An AI Monster

Although Esperanto will be licensing the cores they have been designing, they do plan on producing their own products. The first product they want to deliver is the highest TeraFLOP per Watt machine learning computing system. Ditzel noted that the overall design is scalable in both performance and power. The chips will be designed in 7nm and will feature a heterogeneous multi-core architecture.

There are 16 of the large OoOE ET-Maxion cores with their own private L1 and L2 caches. Additionally, Ditzel said they plan on putting 4,096 ET-Minion cores – each with everything noted above. That is, each of those cores will include the full vector extension with the full vector floating point unit. In case you’re wondering, the exact width of those vector units has not been disclosed. By the way, this chip is not being designed just as an accelerator. Esperanto stated that it will also be capable of booting stand-alone standard Linux.

Given there are 4,096 small ET-Minion cores and 16 large ET-Maxions, we can probably expect the chip to consist of 16 clusters of 256 ET-Minions and 1 ET-Maxion.

WikiChip’s speculation of Esperanto AI chip

Curiously, the overall chip architecture shares lots of similarities with the PEZY-SC2 we detailed earlier this year. Both chips blur the lines between CPUs, GPUs, and DSPs. The SC2 consists of 128 “cities” each with 16 processing elements (PEs). Both PEZY and Esperanto use a very similar heterogeneous multi-core architecture. PEZY’s consists of 6 high-performance, out of order, MIPS management cores while Esperanto uses 16 high-performance, out of order, RISC-V management cores. Both make use of very tiny in-order cores in order to achieve high FLOP throughput by integrating a full floating-point vector unit into each core. Additionally, both companies even use multithreading with those tiny cores to hide the various latencies from software (PEZY uses 8-way SMT while Esperanto has not disclosed how many threads they plan on having per core).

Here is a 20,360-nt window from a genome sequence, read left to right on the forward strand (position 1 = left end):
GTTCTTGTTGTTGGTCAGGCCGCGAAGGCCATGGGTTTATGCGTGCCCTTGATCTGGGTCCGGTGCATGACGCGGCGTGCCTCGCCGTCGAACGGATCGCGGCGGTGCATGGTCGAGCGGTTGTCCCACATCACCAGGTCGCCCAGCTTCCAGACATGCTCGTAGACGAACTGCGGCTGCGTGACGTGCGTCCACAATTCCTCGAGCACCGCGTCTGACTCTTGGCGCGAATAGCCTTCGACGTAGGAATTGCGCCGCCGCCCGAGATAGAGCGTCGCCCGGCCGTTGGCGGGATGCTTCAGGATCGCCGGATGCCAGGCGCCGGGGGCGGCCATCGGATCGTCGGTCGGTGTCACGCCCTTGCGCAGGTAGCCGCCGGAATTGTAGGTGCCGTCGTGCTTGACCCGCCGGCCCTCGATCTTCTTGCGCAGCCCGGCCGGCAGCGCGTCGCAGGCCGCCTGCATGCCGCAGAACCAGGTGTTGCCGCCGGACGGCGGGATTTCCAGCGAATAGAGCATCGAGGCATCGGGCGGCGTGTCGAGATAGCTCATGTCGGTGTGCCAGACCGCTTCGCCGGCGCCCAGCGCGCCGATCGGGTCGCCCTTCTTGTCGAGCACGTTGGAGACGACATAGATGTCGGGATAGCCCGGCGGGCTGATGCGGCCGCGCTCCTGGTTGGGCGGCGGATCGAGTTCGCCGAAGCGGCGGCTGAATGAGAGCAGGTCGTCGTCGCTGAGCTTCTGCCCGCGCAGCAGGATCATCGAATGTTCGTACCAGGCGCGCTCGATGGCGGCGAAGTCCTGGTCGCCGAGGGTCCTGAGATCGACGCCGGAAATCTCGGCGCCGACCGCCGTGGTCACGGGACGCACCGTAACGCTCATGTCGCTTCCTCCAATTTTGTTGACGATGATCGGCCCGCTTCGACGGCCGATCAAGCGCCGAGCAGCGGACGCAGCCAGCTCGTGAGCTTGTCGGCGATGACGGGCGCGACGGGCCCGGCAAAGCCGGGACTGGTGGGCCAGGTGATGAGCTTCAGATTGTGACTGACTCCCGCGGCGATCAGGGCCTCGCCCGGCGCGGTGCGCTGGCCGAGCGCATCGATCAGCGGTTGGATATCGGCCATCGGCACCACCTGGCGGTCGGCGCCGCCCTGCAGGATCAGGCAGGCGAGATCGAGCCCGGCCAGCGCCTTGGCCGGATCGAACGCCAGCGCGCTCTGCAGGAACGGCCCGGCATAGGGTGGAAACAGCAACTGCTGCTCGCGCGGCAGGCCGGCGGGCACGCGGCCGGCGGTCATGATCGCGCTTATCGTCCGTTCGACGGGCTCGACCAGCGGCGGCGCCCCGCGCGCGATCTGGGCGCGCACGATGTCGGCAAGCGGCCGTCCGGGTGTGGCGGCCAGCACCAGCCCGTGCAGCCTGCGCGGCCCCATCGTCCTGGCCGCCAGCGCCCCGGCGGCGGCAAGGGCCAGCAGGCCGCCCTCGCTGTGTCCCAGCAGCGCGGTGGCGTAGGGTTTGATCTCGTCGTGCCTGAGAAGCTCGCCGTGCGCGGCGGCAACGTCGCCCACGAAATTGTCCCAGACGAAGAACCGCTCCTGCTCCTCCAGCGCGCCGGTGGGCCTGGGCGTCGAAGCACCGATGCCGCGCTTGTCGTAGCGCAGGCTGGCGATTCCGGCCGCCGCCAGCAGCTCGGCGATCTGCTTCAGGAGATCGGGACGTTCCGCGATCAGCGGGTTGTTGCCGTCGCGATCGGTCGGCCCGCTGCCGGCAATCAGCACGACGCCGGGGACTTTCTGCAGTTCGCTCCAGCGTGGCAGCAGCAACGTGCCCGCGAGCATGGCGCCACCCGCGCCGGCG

There is no doubt that Esperanto will achieve high compute power. The real bottleneck with the system will most likely be the data flow. Not much has been disclosed about the memory subsystem, but we do know they plan on integrating a high-bandwidth DRAM interface. It may interest you to know that Dave Ditzel is also the CEO of Thruchip Communications, the company that facilitates the licensing of ThruChip Interface (TCI) technology. Ditzel has been promoting the technology as a much cheaper alternative to through-silicon via (TSV). It’s possible we might see something in that direction in the future.

It’s worth noting that for this processor, Esperanto armed the Et-Minion, which already incorporates the new vector extension, with two additional domain-specific extensions for Machine Learning. One such extension is a tensor extension to augment the vector instructions. Ditzel claims those extensions greatly improve the energy efficiency in machine learning workloads. All the cores share the same address space and likely make use of TileLink. TileLink, which was also presented at this year’s RISC-V workshop, is a free and open source scalable cache-coherent fabric for RISC-V.

All in all, Esperanto is moving in the right direction for completing the RISC-V ecosystem. Current solutions are rather weak when it comes to the high-end offerings and is precisely the problem Esperanto is tackling. The lower cost and growing selection of RISC-V solutions, coupled with a rapidly growing software ecosystem, represent a real and viable alternative to ARM.

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2 Comments on "Esperanto exits stealth mode, aims at AI with a 4,096-core 7nm RISC-V monster"

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Seb Henry

Isn’t Esperanto a name of a language? It’s like Intel would have named itself “English”.


Comes from the word to hope. Appropriately named I guess, a hope for a free ISA. Humorous at the least given Esperanto is an artificial language made from other languages. Once again fitting for RISC-V and its roots.